EcoFlow uses MC4 and connects to the DELTA 2 with an XT60 connector. The XT60 looked similar to the Anderson, but it is not the same.

This requires you to connect the positive and negative ends to the corresponding connectors on the solar charging end (I stupidly didn’t connect both at first, thinking they were just different things). They are male/female plugs, so it should have been idiot-proof,

This design allows you to run multiple solar panels at once and have them connected up in series or parallel.

Running multiple solar panels – Parallel vs Series

I haven’t tested running multiple solar panels as my DELTA 2 can only handle 500W, and you should ideally match up the solar panels.

However, if you have a DELTA MAX, you can run two panels, or the DELTA Pro can go up to 1600W with four of these panels.

EcoFlow has a useful video on how to connect the panels up in either parallel or series.

EcoFlor Series Cable Connection Solar Panel
Solar panels connected in series

The way you connect them is important. EcoFlow recommends not to use parallel because this doubles the current with two panels, and the solar input is limited to between 10A and 15A depending on the model you use (15A with the DELTA 2). The 400W panel provides 11A; running two in parallel will work, but the power station won’t charge as fast. This is also why you should match up solar panels, as you need the current to be the same, and it will often vary between models.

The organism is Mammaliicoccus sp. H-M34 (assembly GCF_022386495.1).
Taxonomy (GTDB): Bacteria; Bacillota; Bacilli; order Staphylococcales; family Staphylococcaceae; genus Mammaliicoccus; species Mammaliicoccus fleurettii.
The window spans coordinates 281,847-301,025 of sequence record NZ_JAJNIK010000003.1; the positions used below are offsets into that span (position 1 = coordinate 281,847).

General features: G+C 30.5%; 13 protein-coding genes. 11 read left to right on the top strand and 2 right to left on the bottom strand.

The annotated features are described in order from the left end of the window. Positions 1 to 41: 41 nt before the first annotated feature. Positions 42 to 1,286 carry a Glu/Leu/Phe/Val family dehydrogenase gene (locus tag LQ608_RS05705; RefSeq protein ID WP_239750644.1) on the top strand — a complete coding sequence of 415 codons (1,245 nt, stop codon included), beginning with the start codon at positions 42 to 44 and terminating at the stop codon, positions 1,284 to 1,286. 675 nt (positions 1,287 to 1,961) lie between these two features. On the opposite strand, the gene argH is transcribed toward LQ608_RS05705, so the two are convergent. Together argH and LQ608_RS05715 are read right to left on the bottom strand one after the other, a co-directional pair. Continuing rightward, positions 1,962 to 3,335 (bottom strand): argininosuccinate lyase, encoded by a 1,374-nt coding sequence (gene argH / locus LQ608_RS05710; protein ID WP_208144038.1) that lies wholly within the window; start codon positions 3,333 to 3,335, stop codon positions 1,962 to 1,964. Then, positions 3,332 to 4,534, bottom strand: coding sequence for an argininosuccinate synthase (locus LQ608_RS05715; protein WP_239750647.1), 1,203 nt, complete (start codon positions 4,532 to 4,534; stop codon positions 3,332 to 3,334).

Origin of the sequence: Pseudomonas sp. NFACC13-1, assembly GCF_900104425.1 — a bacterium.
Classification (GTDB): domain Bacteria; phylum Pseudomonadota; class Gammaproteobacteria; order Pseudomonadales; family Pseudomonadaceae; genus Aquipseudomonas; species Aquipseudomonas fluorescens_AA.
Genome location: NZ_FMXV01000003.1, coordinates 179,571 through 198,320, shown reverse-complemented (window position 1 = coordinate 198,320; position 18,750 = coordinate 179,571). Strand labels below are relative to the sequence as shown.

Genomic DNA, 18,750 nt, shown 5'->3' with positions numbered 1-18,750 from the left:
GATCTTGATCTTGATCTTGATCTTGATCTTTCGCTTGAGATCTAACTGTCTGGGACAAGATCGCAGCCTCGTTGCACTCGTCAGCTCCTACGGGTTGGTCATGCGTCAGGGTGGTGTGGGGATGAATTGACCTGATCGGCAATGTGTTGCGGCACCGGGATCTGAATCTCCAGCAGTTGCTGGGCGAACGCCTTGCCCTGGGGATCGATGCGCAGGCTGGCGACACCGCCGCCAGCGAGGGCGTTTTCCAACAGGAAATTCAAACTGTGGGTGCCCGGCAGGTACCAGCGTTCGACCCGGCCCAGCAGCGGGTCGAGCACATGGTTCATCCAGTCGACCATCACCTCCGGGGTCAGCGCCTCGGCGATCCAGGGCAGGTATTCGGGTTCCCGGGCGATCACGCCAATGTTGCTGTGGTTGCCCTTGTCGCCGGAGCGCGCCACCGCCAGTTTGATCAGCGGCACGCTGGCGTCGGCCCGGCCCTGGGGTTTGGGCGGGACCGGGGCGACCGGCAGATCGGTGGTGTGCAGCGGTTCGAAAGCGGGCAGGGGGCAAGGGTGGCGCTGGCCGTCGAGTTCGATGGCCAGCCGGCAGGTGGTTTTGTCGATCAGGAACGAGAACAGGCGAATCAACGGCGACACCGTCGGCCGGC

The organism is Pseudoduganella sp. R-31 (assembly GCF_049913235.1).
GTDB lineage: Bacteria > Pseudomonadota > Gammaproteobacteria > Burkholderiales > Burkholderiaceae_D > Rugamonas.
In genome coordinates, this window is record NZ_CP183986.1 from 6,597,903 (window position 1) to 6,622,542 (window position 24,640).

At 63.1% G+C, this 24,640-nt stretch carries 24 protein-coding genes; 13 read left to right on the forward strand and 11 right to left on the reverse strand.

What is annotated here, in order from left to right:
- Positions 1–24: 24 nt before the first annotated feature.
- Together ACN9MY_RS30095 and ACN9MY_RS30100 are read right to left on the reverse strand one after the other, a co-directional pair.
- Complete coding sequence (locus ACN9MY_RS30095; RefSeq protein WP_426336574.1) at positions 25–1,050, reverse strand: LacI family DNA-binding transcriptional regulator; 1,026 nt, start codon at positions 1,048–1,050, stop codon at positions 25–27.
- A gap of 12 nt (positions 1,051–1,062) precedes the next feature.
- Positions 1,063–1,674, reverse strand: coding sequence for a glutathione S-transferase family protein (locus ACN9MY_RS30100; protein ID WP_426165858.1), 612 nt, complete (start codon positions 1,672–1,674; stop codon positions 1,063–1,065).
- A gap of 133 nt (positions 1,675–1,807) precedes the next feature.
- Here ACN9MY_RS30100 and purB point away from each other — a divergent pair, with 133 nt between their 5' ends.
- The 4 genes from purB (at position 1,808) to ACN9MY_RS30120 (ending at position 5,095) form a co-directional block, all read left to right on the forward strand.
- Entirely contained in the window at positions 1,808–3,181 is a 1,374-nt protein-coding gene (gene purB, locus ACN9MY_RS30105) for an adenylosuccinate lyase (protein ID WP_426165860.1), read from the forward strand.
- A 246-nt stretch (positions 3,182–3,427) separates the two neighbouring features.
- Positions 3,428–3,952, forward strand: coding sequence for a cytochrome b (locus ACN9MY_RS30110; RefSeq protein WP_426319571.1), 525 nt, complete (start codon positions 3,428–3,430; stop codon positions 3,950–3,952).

In series, it is the voltage that increases. The 400W panel provides 48V, and the DELTA Pro can handle 150V, or the Max can handle 100V. The DELTA 2 can only do 60V, but it would be excessive to run two 400W panels with this (you could run multiple 220W Bifacial panels with 21.8V each).

Solar Panel Performance

EcoFlow 400W Solar Panel Review 4

I received the panel towards the end of September, and I live up north in the UK. As you can expect, the weather can be unpredictable and often cloudy, or more likely rainy.

I got lucky for a couple of days with clear skies, and thanks to the massive 400W capacity, it doesn’t take all that long to charge up the DELTA 2.

On my first main test, where I monitored how quickly it charged. I set it up in the back garden at around 1 pm. The DELTA 2 was at 65% charge when I began the solar charging. The location wasn’t ideal as there are buildings around us, but I managed to get decent coverage for the majority of the time it was in use. With a bit of tweaking, I was able to hit around 305W as I was observing it.

For the majority of the time, it seemed to settle between 150-250W.

  • At 13:05, towards the start of the charge, with the battery at 67% and the input at 289W, the app indicated it would take 1h 26 mins for a full charge.
  • At 13:39, the app reported 124W input, and the battery was at 79% with a predicted charge time of 1h 45m.
  • At 13:51, it was 255W at 83% with a 54 mins charge remaining (I assume we had a bit of a cloudy spell).
  • Then at 14:28, it was 149W, 95% and 28 mins remaining.
  • At 14:49, it was reporting 175W and 99% while saying it would be 14m to charge. It seems to stall at 99%.